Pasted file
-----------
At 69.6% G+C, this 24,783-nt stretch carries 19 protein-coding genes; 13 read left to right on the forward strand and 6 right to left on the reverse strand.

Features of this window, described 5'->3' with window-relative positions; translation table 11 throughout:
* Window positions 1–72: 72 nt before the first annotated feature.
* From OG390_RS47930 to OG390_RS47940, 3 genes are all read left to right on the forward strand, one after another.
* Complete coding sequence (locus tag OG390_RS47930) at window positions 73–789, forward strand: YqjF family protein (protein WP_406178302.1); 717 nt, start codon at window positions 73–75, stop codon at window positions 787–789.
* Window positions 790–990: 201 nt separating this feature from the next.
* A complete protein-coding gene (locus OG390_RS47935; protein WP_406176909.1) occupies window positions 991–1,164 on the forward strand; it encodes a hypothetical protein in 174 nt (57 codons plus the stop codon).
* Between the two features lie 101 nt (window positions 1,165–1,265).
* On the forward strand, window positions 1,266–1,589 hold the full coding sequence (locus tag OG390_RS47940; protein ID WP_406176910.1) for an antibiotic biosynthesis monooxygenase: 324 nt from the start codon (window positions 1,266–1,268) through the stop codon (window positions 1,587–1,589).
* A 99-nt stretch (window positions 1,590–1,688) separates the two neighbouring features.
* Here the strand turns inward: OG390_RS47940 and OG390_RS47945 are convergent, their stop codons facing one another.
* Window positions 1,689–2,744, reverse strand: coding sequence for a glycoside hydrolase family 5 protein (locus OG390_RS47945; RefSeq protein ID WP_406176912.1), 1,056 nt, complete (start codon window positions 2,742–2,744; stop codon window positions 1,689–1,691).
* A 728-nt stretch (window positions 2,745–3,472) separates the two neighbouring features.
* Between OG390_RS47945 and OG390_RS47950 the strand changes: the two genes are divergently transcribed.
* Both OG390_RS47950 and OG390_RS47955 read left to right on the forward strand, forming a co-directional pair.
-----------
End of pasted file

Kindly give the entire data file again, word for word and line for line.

At 69.6% G+C, this 24,783-nt stretch carries 19 protein-coding genes; 13 read left to right on the forward strand and 6 right to left on the reverse strand.

Features of this window, described 5'->3' with window-relative positions; translation table 11 throughout:
* Window positions 1–72: 72 nt before the first annotated feature.
* From OG390_RS47930 to OG390_RS47940, 3 genes are all read left to right on the forward strand, one after another.
* Complete coding sequence (locus tag OG390_RS47930) at window positions 73–789, forward strand: YqjF family protein (protein WP_406178302.1); 717 nt, start codon at window positions 73–75, stop codon at window positions 787–789.
* Window positions 790–990: 201 nt separating this feature from the next.
* A complete protein-coding gene (locus OG390_RS47935; protein WP_406176909.1) occupies window positions 991–1,164 on the forward strand; it encodes a hypothetical protein in 174 nt (57 codons plus the stop codon).
* Between the two features lie 101 nt (window positions 1,165–1,265).
* On the forward strand, window positions 1,266–1,589 hold the full coding sequence (locus tag OG390_RS47940; protein ID WP_406176910.1) for an antibiotic biosynthesis monooxygenase: 324 nt from the start codon (window positions 1,266–1,268) through the stop codon (window positions 1,587–1,589).
* A 99-nt stretch (window positions 1,590–1,688) separates the two neighbouring features.
* Here the strand turns inward: OG390_RS47940 and OG390_RS47945 are convergent, their stop codons facing one another.
* Window positions 1,689–2,744, reverse strand: coding sequence for a glycoside hydrolase family 5 protein (locus OG390_RS47945; RefSeq protein ID WP_406176912.1), 1,056 nt, complete (start codon window positions 2,742–2,744; stop codon window positions 1,689–1,691).
* A 728-nt stretch (window positions 2,745–3,472) separates the two neighbouring features.
* Between OG390_RS47945 and OG390_RS47950 the strand changes: the two genes are divergently transcribed.
* Both OG390_RS47950 and OG390_RS47955 read left to right on the forward strand, forming a co-directional pair.